A centuries-old Spanish grape has never been riper. Here's why you should uncork one now
Say it like a Spaniard: Tem-prah-NEE-yoh
Why you should uncork one: With earthy, juicy dark fruit, tangy balsamic notes, and a spice rack of pepper and herbs, Tempranillo is a natural for backyard grilling.
Foods that bring out its best: Rosemary-rubbed leg of lamb over hardwood coals; skirt steak marinated in lots of herbs, on a bed of onions slow-cooked with balsamic vinegar; long-cured Spanish ham (jamón Ibérico); chicken and sausage paella (pour Albariño and Tempranillo).
Old World ways vs. New World taste: The centuries-old lean, earthy style of Spain’s signature red is giving way to richer, riper Tempranillos, thanks to a tradition-sacking new generation of winemakers.
Up-and-coming West Coast regions: California’s Lake County (north of Napa Valley), southern Oregon, and eastern Washington.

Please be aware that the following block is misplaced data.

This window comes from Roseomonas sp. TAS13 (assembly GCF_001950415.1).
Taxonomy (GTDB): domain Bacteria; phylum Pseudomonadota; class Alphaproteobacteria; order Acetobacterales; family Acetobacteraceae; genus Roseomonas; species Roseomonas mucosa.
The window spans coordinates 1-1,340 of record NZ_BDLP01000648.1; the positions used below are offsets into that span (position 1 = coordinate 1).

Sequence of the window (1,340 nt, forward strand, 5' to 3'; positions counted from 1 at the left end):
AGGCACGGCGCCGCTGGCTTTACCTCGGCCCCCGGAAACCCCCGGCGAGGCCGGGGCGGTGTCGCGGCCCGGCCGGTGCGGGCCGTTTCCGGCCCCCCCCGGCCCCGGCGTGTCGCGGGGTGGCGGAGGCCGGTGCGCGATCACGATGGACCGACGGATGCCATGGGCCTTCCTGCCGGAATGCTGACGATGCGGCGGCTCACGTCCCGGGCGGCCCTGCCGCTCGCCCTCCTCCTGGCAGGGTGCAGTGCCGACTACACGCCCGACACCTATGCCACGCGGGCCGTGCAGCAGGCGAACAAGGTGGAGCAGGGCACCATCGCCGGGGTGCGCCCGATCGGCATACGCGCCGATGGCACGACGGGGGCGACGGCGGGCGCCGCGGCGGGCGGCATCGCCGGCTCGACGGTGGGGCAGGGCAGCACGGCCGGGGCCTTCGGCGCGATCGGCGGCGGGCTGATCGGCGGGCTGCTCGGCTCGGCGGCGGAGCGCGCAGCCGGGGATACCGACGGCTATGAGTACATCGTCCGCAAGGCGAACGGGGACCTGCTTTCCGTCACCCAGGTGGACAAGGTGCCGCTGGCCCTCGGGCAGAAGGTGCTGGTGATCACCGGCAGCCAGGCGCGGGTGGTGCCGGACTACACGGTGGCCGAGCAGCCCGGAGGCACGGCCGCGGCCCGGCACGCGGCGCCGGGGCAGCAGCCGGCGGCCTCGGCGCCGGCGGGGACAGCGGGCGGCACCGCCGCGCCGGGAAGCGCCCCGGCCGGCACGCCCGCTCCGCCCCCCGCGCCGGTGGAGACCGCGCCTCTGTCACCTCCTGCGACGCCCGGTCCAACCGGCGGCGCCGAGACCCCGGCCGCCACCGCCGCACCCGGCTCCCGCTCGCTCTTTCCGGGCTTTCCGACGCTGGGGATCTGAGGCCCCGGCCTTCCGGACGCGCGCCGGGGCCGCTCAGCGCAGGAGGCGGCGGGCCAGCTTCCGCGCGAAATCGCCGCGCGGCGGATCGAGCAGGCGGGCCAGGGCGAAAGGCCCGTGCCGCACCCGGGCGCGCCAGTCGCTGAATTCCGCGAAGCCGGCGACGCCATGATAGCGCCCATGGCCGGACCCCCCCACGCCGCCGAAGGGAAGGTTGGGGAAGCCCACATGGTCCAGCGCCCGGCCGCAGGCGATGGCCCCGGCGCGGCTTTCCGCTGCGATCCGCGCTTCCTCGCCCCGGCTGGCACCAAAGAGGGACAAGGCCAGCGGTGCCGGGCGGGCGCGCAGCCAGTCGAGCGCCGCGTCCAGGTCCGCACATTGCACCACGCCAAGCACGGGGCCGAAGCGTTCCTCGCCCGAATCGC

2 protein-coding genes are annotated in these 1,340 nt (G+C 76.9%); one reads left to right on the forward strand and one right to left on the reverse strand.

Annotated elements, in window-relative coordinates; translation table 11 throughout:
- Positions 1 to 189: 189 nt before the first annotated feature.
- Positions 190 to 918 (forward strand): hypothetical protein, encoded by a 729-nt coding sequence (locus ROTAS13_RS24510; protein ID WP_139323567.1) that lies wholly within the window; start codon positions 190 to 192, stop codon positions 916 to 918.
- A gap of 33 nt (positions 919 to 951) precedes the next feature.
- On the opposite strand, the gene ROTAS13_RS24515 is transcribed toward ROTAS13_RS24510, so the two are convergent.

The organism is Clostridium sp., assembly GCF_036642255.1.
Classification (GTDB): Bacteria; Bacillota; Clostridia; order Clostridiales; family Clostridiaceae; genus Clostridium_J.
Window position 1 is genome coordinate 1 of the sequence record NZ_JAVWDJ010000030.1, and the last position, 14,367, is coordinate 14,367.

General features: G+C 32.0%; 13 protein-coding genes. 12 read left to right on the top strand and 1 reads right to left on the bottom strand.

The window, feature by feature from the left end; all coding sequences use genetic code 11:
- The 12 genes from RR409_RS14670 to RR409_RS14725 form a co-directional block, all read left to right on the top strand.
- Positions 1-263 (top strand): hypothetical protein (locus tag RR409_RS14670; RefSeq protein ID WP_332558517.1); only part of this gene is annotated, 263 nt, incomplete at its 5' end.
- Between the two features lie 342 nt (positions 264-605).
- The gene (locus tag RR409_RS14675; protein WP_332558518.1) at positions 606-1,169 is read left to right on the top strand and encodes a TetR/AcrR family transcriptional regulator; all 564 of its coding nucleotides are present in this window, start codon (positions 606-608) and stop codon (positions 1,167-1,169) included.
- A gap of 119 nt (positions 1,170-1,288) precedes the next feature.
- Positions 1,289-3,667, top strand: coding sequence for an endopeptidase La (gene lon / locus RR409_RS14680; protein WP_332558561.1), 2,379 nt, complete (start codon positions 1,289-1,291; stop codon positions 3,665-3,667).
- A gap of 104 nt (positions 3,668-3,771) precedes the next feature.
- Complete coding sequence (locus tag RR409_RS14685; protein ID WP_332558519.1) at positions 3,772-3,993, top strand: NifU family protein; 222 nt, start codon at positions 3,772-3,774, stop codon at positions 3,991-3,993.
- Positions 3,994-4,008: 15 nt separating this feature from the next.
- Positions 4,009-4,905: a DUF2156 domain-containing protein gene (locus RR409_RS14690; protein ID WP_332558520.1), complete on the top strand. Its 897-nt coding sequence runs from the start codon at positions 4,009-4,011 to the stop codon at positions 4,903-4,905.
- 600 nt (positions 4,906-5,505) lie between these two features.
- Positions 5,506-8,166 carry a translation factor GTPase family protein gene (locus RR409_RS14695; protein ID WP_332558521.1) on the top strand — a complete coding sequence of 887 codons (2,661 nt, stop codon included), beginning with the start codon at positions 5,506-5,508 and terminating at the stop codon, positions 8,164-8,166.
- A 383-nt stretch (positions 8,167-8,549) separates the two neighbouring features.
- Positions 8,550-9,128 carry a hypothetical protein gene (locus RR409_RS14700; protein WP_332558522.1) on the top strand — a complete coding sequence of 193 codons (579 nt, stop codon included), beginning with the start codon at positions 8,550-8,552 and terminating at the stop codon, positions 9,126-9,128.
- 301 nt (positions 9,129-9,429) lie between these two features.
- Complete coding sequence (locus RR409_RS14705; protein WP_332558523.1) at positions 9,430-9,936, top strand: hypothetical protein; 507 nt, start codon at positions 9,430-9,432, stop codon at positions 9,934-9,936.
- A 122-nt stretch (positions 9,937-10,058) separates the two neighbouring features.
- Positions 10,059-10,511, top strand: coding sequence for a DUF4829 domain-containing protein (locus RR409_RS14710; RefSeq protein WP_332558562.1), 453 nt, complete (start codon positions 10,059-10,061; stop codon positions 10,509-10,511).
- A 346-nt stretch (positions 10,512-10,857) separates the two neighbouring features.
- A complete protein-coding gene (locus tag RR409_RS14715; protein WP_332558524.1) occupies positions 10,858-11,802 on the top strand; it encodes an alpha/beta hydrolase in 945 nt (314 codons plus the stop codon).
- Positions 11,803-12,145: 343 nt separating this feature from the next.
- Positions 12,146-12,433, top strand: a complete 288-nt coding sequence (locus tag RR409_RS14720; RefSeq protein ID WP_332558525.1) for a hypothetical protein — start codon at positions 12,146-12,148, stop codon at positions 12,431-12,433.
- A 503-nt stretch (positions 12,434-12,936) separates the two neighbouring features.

Top Tempranillo picks:
Curran 2006 Tempranillo (Santa Ynez Valley; $28). Leathery blackberries and plums spiced with anise and black pepper.
Hovey 2008 “Rolleri Cuvée” Tempranillo (Calaveras County; $16). Lush, tangy plums and blackberries with minty chocolate and dried tobacco leaf.
Longoria 2007 Clover Creek Vineyard Tempranillo (Santa Ynez Valley; $36). Earthy dark plum, berry, and cherry flavors touched with licorice, leather, and tobacco.
Quinta Cruz 2007 Pierce Ranch Tempranillo (San Antonio Valley; $18). An aromatic floral and vanilla wrap lends elegance to dusty berries spiced with anise and a touch of chocolate.
Six Sigma 2006 Tempranillo (Lake County; $42). Plush, briary dark fruit, mocha, black pepper, and violets balanced with muscular tannins.
Tejada 2005 Reserve Tempranillo (Lake County; $37.50). Smooth leather, vanilla, herbs, and coffee set off tangy berries and dark plums.
Truchard 2006 Tempranillo (Carneros, Napa Valley; $25). Wild mix of tobacco, soy sauce, violets, and warm spices (cinnamon, cloves) add layers to appealingly tart berries and plums.